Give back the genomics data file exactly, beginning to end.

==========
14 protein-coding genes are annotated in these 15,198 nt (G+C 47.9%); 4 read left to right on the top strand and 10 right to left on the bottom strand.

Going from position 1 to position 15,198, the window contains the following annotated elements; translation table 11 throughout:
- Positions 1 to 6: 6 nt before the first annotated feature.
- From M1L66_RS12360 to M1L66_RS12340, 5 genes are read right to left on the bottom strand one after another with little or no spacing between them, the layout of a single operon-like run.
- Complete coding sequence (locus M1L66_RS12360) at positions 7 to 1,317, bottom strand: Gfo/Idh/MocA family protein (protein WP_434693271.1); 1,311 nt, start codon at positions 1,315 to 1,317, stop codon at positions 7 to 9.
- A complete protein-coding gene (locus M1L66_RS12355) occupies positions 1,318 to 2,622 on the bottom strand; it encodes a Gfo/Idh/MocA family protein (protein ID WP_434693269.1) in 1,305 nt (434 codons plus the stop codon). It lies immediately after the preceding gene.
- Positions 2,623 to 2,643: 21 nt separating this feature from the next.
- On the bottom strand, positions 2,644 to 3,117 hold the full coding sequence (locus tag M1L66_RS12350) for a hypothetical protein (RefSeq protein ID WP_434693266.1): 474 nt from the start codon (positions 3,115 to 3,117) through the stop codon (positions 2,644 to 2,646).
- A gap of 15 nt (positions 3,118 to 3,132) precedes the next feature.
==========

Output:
14 protein-coding genes are annotated in these 15,198 nt (G+C 47.9%); 4 read left to right on the top strand and 10 right to left on the bottom strand.

Going from position 1 to position 15,198, the window contains the following annotated elements; translation table 11 throughout:
- Positions 1 to 6: 6 nt before the first annotated feature.
- From M1L66_RS12360 to M1L66_RS12340, 5 genes are read right to left on the bottom strand one after another with little or no spacing between them, the layout of a single operon-like run.
- Complete coding sequence (locus M1L66_RS12360) at positions 7 to 1,317, bottom strand: Gfo/Idh/MocA family protein (protein WP_434693271.1); 1,311 nt, start codon at positions 1,315 to 1,317, stop codon at positions 7 to 9.
- A complete protein-coding gene (locus M1L66_RS12355) occupies positions 1,318 to 2,622 on the bottom strand; it encodes a Gfo/Idh/MocA family protein (protein ID WP_434693269.1) in 1,305 nt (434 codons plus the stop codon). It lies immediately after the preceding gene.
- Positions 2,623 to 2,643: 21 nt separating this feature from the next.
- On the bottom strand, positions 2,644 to 3,117 hold the full coding sequence (locus tag M1L66_RS12350) for a hypothetical protein (RefSeq protein ID WP_434693266.1): 474 nt from the start codon (positions 3,115 to 3,117) through the stop codon (positions 2,644 to 2,646).
- A gap of 15 nt (positions 3,118 to 3,132) precedes the next feature.